Lullymore Briquette factory closed in 1939 but was re-opened by the Turf Development Board in 1940 because of the fuel shortage during the emergency.
During the Emergency the Kildare hand won scheme was opened to offset the fuel and scarcity resulting from the war. Peat was stockpiled in the Phoenix Park.
The Turf Development Board built camps and hostels for the thousands of men who migrated to the midlands to cut turf for homes and offices.
Every year Eamon de Valera visited the Turf Board, and later Bord na Móna, to show his support for the development of the bogs.
Although the work was hard, sports and other social events were organised for the men who worked on the Kildare scheme.
Hundreds of boys worked footing turf. For many it was the first money they ever earned.
Men came from all over Ireland to work in the camps, many of whom couldn’t speak English.
Feeding hundreds of men was a difficult job. The President’s wife, Todd Andrews, and Chief Accountant Biddy Flynn inspect the food.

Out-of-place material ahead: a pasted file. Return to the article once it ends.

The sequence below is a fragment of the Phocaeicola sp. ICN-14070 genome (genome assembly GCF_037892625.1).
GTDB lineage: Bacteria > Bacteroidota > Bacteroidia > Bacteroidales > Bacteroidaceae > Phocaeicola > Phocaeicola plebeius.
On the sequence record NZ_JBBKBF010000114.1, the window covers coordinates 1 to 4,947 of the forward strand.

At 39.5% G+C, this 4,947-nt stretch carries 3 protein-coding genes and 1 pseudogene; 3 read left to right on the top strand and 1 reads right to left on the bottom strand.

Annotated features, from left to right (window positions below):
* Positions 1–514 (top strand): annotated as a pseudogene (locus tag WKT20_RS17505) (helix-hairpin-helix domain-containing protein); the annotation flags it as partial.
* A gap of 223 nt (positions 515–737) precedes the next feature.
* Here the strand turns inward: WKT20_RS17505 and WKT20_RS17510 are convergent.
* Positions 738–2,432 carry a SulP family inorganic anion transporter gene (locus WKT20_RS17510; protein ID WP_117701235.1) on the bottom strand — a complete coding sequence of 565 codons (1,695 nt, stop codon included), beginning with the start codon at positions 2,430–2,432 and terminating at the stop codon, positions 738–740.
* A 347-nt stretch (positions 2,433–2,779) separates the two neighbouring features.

The Turf Development Board employed 28 cooks and 12 senior kitchen hands. During the harvest period the staff produced three meals daily for the 4,000 workers.
The Turf Development Board exhibited its products and fuel appliances at the National Planning Exhibition in 1943.
The disc ditcher was first suggested by Griffith Owens at Lullymore and built by Garretts of the UK. Garretts redesigned the machines for milled peat production during the 1940’s.
When Bord na Móna began its post-war plan of expansion it set up a research department under the name of Experimental Station at Newbridge, Co.Kildare.
During the Emergency a lot of the turf supplied to Dublin tended to be wet. The cartoon shows the feelings of Dubs towards turf.